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Writing Securities Research


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Table of Contents

Foreword xv

Preface xix

Summary points and recommendations xix

Background xxii

Background to the second edition xxii

Background to the first edition xxvi

The changing regulatory environment xxvii

Introduction xxx

More education rather than more regulation xxx

The need to identify investment risk xxxi

Target readership xxxiii

Commercial benefits to compliance xxxiii

Local differences and specific circumstances xxxiv

Summary xxxiv

Case studies and examples xxxv

Themes xxxvii

Research coverage xxxvii

Sourcing information xxxviii

Reasonable basis for recommendations and risk assessment xxxix

Conflicts of interest xl

Writing in general xli

Acknowledgments xlv

Abbreviations Used in This Book xlvii

Chapter 1: Principles of Research 1

Key points 2

Definition and supervision of research 2

Supervision and control of research 2

Marketing research to the U.S. by foreign broker-dealers 3

Stock-picking tips 8

Continuing education 9

Cheating in tests 10

The realm of research 11

Ambit of securities regulations (bonds) 12

Ambit of securities research regulations (equity and credit research analysts) 13

Ambit of securities regulations (swaps and other derivatives) 16

Ambit of securities research regulations (marketers of research, including hedge fund research) 19

Ambit of securities research regulations (analysts as experts on sales desks) 20

Ambit of securities research regulations (stock-tipping bloggers) 21

Ambit of securities research regulations (media commentators) 23

Minimizing approval and publishing risks 26

Honesty and fair treatment of clients 28

Common securities-related violations cited by the SEC and FINRA of the U.S. 28

Regulations tightening up around the world (Hong Kong) 29

Regulations tightening up around the world (China) 31

Regulations tightening up around the world (Japan) 32

Front-running and selective distribution of research 35

Front-running and selective distribution of research (huddles) 35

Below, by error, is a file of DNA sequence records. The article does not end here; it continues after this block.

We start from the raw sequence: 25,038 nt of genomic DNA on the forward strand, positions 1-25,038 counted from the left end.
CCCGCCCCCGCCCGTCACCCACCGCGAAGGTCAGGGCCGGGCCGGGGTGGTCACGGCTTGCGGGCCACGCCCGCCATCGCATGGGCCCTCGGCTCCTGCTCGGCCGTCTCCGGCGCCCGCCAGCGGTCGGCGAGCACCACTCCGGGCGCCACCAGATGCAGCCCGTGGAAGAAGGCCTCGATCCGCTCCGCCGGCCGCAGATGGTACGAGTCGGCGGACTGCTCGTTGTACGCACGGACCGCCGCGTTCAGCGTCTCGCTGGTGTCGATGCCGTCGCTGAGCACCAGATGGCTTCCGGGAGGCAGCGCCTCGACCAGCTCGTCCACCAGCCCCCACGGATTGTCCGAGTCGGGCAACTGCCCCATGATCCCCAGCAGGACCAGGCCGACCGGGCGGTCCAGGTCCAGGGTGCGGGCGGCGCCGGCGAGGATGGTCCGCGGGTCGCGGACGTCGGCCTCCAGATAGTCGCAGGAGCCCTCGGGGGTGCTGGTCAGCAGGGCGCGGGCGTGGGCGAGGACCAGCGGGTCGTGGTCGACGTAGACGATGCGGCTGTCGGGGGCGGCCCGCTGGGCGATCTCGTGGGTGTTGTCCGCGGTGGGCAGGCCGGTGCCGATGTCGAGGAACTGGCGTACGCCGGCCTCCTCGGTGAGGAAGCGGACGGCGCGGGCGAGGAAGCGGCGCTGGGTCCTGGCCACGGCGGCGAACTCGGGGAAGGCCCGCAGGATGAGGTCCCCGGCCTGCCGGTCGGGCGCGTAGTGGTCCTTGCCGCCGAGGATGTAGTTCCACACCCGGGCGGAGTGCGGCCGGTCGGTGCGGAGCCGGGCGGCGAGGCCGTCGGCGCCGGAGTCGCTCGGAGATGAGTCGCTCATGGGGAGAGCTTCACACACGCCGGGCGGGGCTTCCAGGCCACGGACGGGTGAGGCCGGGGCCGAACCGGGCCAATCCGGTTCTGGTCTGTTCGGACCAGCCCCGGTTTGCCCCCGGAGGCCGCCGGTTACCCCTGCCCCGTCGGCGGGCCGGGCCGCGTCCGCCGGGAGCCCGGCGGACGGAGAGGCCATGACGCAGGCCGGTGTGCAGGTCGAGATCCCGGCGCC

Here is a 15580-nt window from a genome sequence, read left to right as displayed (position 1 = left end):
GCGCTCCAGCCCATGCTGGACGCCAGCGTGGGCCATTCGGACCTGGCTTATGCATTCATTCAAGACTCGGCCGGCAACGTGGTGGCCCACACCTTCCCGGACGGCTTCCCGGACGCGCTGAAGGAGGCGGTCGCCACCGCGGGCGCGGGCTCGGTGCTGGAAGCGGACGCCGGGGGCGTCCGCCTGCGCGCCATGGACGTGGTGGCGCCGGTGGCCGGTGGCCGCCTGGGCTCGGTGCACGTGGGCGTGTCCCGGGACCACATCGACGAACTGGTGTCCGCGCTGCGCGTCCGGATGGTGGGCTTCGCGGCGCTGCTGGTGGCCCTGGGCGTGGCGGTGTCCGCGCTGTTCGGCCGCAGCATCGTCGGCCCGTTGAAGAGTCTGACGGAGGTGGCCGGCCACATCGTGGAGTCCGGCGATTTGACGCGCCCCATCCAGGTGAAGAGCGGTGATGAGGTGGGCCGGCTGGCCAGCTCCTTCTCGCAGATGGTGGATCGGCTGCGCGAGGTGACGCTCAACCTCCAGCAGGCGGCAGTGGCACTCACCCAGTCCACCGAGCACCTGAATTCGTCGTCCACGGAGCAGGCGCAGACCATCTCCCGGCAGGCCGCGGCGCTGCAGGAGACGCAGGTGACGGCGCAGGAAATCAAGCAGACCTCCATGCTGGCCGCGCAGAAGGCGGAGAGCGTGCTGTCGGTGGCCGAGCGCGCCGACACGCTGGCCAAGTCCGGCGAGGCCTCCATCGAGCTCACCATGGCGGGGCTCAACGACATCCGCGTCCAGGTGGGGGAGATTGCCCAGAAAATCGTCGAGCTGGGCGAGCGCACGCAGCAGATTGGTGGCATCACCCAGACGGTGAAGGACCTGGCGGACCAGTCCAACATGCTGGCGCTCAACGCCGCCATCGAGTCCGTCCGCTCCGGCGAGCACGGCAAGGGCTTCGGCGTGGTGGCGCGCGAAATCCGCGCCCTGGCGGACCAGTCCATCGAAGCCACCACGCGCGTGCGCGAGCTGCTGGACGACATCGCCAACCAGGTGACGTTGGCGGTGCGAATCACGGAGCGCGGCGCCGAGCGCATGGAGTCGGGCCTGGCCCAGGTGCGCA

Front-running of research 36

Selective distribution of research 37

Selective distribution of research (fact-checking) 39

Selective distribution of research (greater conviction of view) 39

Insider dealing and selective disclosure 41

Use/dissemination of price-sensitive information (general) 44

Use/dissemination of price-sensitive information (U.S.) 47

Use/dissemination of price-sensitive information (U.K.) 48

Use/dissemination of price-sensitive information (Hong Kong) 50

Use/dissemination of price-sensitive information (serial insider trading) 53

Use/dissemination of price-sensitive information (pillow talk) 54

Use/dissemination of price-sensitive information (economists) 56

Specific requests and proprietary information 58

Definition of publishing 59

Unfair portrayal of past recommendations 60

Performance of past recommendations 60

Conflicts of interest and disclosure of interests 62

Catering to investors with specific investment criteria 62

Shari'ah law implications for securities research analysts (stocks) 64Shari'ah law implications for securities research analysts (bonds) 65

The virtues of a vice portfolio 67

Analyst surveys 67

Playing the voting "game" 68

Sourcing information 71

Acknowledging the source 71

Gathering confidential information 72

Receiving confidential information 76

Rumors, speculation and M&A 79

Identifying M&A candidates (putting companies into play) 81

Short selling by hedge funds (abusive rumor-mongering) 84

Defamation-libel and slander 88

Defamation 89

Intellectual property-copyright and plagiarism 91

Intellectual property 91

Research integrity and consistency 95

The problem 95

Disgruntled clients 95

The principles 96